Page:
Sunday, Nov 27, 2022
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Solution To Multilateralism Is Reformed Multilateralism: Foreign Minister S Jaishankar

Speaking at an event titled ‘The G20 Imperative: Green Growth and Development for All’ organised by the Observer Research Foundation here on Friday, Jaishankar said the two words under attack currently are globalisation and multilateralism

The solution to globalisation is decentralisation and the solution to multilateralism is reformed multilateralism, not a 1945-version of multilateralism, External Affairs Minister S Jaishankar has said.

Speaking at an event titled ‘The G20 Imperative: Green Growth and Development for All’ organised by the Observer Research Foundation here on Friday, Jaishankar said the two words under attack currently are globalisation and multilateralism.

“I don't think there's anything wrong with either of them. What is challengeable is how they have been implemented. Has multilateralism failed us? I will say this form of multilateralism in the hands of these people perhaps has not delivered," he said.

Jaishankar was in conversation with UK's Minister of State for Development, Foreign Commonwealth & Development Office (FCDO), Vicky Ford and World Economic Forum President Borge Brende in a discussion moderated by President of Observer Research Foundation Samir Saran.

Jaishankar added that the solution is really more multilateralism.

“Why are we all here this week?”, he said, pointing to the international community gathering in New York during the high-level UN General Assembly week.

"We're all here this week because at the end of the day, people still believe in the UN, coming here, sitting together, working it out, finding a system,” he said.

“What is wrong is the narrowness in the thinking of the custodians of the system. And I would argue the same applies to globalisation. The real problem with globalisation is it was so centralised…," he said.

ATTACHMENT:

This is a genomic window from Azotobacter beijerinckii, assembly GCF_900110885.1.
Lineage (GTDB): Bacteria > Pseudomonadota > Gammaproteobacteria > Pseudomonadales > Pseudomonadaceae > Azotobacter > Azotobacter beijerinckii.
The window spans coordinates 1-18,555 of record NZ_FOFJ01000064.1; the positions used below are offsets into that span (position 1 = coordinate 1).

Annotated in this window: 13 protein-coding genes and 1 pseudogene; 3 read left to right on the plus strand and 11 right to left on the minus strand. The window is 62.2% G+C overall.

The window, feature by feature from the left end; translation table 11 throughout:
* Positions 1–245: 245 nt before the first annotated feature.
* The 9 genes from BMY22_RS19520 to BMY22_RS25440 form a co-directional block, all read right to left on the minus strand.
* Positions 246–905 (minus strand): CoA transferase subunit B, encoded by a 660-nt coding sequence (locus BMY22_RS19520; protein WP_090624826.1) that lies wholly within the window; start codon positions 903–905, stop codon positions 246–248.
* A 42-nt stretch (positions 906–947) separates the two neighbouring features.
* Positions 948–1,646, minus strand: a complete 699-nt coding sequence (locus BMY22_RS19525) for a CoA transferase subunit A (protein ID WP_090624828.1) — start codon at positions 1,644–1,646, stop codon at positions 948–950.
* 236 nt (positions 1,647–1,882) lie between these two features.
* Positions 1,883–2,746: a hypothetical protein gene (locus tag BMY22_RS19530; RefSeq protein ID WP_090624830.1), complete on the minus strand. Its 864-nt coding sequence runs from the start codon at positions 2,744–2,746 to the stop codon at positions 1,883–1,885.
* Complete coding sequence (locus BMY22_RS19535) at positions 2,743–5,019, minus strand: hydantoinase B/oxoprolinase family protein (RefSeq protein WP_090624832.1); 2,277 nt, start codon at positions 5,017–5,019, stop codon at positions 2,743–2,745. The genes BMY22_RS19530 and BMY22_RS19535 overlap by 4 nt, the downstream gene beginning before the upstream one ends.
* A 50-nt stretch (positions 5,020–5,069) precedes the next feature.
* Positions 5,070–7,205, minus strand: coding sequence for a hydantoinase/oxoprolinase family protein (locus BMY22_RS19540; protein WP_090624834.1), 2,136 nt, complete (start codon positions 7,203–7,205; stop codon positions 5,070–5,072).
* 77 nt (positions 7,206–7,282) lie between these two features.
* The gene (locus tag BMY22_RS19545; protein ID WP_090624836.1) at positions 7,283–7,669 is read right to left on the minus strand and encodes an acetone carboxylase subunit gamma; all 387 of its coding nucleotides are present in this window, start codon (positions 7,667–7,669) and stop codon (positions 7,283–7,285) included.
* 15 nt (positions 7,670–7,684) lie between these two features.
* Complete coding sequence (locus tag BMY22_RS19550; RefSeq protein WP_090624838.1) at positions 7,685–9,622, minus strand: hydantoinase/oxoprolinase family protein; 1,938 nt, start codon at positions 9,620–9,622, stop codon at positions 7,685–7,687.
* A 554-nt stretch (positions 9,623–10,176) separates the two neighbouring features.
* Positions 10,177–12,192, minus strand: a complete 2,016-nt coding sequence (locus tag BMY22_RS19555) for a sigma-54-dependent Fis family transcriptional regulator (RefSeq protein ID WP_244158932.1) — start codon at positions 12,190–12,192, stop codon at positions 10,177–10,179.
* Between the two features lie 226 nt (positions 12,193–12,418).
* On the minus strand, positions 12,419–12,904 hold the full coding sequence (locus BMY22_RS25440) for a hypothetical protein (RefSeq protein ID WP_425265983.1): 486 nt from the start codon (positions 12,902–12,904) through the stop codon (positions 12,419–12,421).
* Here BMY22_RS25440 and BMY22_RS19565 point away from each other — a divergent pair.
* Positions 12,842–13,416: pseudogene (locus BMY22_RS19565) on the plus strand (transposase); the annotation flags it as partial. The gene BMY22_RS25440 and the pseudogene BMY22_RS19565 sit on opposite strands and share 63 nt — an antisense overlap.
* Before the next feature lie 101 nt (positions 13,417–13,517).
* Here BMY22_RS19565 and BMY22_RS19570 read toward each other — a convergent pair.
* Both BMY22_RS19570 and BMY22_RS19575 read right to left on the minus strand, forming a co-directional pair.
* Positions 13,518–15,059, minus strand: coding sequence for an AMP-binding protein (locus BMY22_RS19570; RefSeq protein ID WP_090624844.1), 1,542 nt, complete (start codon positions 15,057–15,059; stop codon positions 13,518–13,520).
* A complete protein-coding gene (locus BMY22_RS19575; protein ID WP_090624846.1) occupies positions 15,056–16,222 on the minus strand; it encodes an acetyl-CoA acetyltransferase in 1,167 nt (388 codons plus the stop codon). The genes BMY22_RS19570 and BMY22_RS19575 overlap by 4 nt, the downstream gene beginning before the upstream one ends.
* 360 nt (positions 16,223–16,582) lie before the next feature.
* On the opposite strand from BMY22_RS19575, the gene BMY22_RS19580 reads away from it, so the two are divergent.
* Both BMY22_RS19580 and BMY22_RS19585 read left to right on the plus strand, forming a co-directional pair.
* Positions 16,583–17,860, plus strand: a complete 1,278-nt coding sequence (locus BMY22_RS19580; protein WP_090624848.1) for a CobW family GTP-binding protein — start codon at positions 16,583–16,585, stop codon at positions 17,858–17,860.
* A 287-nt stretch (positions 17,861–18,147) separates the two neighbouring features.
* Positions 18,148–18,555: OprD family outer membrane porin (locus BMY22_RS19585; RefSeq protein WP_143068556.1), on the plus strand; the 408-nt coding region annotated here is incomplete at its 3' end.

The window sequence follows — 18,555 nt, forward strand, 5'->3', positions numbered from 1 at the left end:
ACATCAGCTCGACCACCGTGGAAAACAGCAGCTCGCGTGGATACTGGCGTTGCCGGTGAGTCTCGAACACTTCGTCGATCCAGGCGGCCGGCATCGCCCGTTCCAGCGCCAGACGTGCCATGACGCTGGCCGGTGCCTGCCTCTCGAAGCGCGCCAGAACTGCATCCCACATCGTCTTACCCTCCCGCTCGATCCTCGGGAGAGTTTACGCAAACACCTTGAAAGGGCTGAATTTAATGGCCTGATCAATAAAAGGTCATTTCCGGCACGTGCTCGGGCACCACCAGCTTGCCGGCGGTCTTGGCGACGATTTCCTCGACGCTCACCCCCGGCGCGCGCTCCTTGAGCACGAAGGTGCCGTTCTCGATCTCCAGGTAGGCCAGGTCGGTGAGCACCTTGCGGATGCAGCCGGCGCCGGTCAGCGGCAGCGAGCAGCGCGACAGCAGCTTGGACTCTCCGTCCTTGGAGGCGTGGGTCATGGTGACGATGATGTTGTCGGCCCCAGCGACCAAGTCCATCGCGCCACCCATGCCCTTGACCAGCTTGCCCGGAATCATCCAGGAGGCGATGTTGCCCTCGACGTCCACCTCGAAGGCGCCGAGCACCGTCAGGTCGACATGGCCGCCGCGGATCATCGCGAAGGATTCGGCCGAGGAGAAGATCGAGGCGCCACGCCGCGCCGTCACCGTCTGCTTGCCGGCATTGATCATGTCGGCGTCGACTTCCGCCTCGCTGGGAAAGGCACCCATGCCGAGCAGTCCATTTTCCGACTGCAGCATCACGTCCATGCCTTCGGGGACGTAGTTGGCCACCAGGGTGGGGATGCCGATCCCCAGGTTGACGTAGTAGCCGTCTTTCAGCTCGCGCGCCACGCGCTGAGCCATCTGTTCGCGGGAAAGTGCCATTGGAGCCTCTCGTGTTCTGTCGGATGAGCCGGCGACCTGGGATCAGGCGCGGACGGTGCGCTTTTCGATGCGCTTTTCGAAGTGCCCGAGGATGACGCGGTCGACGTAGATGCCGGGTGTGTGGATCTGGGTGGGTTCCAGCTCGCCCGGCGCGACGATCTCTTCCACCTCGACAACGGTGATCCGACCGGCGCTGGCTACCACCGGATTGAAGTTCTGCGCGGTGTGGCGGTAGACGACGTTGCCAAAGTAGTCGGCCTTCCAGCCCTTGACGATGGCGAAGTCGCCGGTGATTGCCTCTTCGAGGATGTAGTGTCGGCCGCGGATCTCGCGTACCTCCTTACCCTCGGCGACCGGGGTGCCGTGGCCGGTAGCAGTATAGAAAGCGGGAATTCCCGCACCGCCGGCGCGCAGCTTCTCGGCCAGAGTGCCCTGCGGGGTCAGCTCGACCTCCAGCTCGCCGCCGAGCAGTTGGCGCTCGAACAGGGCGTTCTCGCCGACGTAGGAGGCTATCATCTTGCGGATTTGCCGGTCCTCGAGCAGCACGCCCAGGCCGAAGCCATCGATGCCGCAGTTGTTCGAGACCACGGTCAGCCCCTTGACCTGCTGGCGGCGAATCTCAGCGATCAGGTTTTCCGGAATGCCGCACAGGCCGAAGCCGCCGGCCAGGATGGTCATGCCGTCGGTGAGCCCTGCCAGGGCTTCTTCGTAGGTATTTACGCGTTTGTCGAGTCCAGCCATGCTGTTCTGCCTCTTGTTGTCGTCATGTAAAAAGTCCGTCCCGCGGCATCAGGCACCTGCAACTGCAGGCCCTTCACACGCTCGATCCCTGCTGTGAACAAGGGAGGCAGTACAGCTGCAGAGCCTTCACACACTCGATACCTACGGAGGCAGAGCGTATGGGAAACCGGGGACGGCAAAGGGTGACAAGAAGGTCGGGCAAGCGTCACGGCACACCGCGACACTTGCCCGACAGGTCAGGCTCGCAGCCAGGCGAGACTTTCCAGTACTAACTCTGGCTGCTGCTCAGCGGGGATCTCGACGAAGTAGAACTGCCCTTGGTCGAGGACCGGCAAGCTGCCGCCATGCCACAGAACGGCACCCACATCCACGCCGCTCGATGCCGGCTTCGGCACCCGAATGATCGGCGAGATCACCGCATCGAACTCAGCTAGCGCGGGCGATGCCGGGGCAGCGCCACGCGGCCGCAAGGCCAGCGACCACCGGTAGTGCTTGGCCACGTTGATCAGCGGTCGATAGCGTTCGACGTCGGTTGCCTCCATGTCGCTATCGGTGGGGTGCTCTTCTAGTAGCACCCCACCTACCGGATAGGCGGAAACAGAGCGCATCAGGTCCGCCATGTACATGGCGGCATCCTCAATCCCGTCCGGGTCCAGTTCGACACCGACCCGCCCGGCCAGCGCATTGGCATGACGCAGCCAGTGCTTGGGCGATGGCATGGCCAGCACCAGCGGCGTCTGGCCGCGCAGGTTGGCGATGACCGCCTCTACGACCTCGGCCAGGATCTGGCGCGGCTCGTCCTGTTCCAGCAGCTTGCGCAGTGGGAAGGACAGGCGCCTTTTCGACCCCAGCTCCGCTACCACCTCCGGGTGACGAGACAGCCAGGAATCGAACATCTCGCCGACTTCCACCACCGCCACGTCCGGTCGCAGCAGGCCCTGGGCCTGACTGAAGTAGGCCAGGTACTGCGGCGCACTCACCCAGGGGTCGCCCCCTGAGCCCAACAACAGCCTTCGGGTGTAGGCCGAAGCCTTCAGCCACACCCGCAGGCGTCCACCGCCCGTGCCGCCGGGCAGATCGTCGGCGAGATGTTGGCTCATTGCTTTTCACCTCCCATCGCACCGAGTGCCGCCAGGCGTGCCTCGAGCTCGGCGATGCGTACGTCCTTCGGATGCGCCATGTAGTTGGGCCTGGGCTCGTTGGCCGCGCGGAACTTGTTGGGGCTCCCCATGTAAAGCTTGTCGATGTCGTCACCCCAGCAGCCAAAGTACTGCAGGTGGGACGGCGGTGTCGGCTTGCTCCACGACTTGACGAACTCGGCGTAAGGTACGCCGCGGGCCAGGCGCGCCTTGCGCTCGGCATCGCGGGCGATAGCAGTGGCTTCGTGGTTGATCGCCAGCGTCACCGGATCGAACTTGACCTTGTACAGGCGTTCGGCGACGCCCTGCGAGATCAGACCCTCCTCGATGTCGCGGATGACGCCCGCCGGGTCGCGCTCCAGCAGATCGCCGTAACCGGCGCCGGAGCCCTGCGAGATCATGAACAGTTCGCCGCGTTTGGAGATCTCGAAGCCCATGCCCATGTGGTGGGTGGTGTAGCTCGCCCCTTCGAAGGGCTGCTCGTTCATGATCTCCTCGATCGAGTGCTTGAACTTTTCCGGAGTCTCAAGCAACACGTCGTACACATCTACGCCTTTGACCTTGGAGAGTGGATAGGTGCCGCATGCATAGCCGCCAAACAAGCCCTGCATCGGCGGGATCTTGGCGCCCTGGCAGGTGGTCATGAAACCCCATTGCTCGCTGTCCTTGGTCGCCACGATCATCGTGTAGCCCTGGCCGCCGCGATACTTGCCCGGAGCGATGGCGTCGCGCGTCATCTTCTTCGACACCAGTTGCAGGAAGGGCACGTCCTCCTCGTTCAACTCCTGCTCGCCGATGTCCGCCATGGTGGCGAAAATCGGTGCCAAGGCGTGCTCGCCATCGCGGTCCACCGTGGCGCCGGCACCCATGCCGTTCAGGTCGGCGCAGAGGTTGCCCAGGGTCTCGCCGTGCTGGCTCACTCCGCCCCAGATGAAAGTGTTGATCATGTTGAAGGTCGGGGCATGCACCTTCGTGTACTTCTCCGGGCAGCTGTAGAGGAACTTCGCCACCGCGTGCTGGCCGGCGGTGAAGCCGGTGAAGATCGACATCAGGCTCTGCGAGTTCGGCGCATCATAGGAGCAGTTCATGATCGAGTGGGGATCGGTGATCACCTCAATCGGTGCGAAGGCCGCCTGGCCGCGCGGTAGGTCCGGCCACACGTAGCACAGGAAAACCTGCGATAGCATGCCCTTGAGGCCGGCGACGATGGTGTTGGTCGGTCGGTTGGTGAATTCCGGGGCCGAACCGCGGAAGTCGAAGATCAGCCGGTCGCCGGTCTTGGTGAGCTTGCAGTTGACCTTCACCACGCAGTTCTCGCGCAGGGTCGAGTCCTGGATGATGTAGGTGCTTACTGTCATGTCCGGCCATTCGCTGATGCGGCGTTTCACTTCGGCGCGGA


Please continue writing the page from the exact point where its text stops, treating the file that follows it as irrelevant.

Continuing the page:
"The solution to globalisation is decentralisation. Decentralised globalisation. I would argue the solution to multilateralism is reformed multilateralism, not a 1945 version of multilateralism which is 75-80 years old,” he said in a reference to the UN established over seven decades ago.

“I think between the conflicts, to COVID, climate change, my sense is we are reaching a kind of a crisis period where the world will have to take some very radical decisions. Whether they get taken in the G20 or outside the G20, in bits and pieces next year, all that we don't know. But it is today truly an inflection point,” Jaishankar said.

Jaishankar said that during his meetings with over 60 foreign ministers from around the world during the high-level UN General Assembly week, two-thirds of them were from the developing world and they were “really angry” about the state of the world.

They are “angry about the state of the world because, in the guise of very politically correct formulations, they're getting shortchanged every day and it is like that’s the way the world is," he said.

He said the international community needs to ask itself how long this is going to continue.

“I wish I could hold up more hope for you but this year's experience, sadly enough, has not been terribly encouraging.”

Referring to the year gone by, Jaishankar said "look at the food shortages” and added that there were debates that market forces should be allowed to prevail, and markets must be kept open.

"Guess who gets the food when the markets are open. I can see it all moving north,” he said, making a reference to developed nations.

“Now we've seen the same on energy. There are countries whose tenders do not elicit responses. Guess why? Because markets are working. And the markets are taking them all to Europe at premium prices.

He added that if one looks at oil and gas, if “you put Iran out of the market, Venezuela out of the market, you want to put Russia out of the market. What is the world supposed to do? This is not about de-risking, this is about keeping the markets alive. And these are policy choices which countries have made."

He added that “it's not about getting energy transition right. It is about getting the politics of the world right.”

He referred to a remark made by a minister in a meeting with small island developing states, who said it was very hard to get $100 billion for climate change, which is existential but somehow when there is a conflict, the purse strings get loosened.

“If you add up all the commitments which have been made for the big conflict which is underway, they're pretty close to $100 million. So there's no shortage of money. There is I would say a lack of urgency.”
 

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